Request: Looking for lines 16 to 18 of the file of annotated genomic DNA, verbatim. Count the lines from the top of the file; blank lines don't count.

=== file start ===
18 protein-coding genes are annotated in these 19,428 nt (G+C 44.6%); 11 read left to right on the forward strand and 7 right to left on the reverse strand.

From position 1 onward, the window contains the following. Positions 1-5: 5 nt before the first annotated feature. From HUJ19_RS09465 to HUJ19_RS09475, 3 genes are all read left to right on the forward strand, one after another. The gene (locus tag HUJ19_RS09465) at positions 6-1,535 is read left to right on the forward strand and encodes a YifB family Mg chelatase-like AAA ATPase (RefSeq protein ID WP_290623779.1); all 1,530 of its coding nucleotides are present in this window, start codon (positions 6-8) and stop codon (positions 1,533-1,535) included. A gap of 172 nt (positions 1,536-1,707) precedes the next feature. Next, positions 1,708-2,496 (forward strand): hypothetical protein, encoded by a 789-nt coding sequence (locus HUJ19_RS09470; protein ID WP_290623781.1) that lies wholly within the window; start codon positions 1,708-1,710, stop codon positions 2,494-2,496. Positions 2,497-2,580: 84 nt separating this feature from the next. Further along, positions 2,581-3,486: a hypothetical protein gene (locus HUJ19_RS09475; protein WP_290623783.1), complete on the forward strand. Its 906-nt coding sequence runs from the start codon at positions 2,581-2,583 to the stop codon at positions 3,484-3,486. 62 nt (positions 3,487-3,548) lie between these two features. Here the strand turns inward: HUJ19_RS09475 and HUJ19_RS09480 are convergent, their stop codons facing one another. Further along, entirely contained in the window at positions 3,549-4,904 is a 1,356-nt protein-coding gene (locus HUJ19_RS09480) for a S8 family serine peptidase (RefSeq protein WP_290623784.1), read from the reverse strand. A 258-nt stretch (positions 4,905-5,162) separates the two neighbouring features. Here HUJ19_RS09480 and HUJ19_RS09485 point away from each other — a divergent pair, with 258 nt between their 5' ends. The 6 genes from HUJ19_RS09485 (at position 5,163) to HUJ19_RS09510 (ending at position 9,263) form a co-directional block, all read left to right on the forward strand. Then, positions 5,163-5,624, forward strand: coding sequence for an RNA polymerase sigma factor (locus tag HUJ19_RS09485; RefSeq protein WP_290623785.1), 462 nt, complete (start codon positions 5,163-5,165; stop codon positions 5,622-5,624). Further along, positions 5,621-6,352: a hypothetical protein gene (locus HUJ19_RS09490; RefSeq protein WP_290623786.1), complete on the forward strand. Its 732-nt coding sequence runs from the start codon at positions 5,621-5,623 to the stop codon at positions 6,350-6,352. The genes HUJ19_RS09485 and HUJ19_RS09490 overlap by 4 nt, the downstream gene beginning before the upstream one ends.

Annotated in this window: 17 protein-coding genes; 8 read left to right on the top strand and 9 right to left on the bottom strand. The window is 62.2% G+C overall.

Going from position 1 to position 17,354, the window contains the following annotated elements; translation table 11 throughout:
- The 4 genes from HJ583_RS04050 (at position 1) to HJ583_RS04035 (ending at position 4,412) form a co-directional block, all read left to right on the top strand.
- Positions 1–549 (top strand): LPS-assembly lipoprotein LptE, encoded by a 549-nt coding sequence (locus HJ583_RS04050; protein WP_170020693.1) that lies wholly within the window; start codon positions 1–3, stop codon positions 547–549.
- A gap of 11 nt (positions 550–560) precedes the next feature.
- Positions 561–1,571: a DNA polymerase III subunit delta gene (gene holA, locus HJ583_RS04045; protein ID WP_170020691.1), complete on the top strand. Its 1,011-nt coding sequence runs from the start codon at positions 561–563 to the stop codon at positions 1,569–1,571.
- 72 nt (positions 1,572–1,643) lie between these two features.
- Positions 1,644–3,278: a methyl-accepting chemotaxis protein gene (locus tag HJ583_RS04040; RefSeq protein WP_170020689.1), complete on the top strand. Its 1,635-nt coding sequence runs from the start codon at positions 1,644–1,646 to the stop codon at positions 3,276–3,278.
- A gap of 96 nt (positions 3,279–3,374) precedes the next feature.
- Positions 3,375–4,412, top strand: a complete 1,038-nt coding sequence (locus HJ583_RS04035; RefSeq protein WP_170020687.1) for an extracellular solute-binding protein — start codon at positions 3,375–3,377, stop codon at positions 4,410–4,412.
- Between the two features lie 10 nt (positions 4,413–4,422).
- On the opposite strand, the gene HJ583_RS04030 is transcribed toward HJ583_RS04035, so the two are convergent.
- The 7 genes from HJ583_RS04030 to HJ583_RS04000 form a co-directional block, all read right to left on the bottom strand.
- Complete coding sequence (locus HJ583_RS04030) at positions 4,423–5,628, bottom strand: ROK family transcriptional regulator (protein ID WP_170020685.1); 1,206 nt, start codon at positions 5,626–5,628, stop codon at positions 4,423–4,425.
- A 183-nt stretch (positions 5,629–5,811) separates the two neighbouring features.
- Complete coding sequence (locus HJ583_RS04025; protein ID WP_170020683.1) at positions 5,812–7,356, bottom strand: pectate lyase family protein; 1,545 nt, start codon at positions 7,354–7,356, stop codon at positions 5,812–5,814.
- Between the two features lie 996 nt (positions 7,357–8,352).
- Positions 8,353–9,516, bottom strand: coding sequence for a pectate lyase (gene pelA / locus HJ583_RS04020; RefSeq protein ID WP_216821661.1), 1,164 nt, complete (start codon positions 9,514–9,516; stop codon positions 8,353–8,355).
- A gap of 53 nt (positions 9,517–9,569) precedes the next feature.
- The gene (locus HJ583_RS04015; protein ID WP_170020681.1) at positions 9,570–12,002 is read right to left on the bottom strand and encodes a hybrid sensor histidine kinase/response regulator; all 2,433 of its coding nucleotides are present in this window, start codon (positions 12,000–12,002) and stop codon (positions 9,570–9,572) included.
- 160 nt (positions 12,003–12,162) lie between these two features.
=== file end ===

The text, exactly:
- Complete coding sequence (locus HJ583_RS04030) at positions 4,423–5,628, bottom strand: ROK family transcriptional regulator (protein ID WP_170020685.1); 1,206 nt, start codon at positions 5,626–5,628, stop codon at positions 4,423–4,425.
- A 183-nt stretch (positions 5,629–5,811) separates the two neighbouring features.
- Complete coding sequence (locus HJ583_RS04025; protein ID WP_170020683.1) at positions 5,812–7,356, bottom strand: pectate lyase family protein; 1,545 nt, start codon at positions 7,354–7,356, stop codon at positions 5,812–5,814.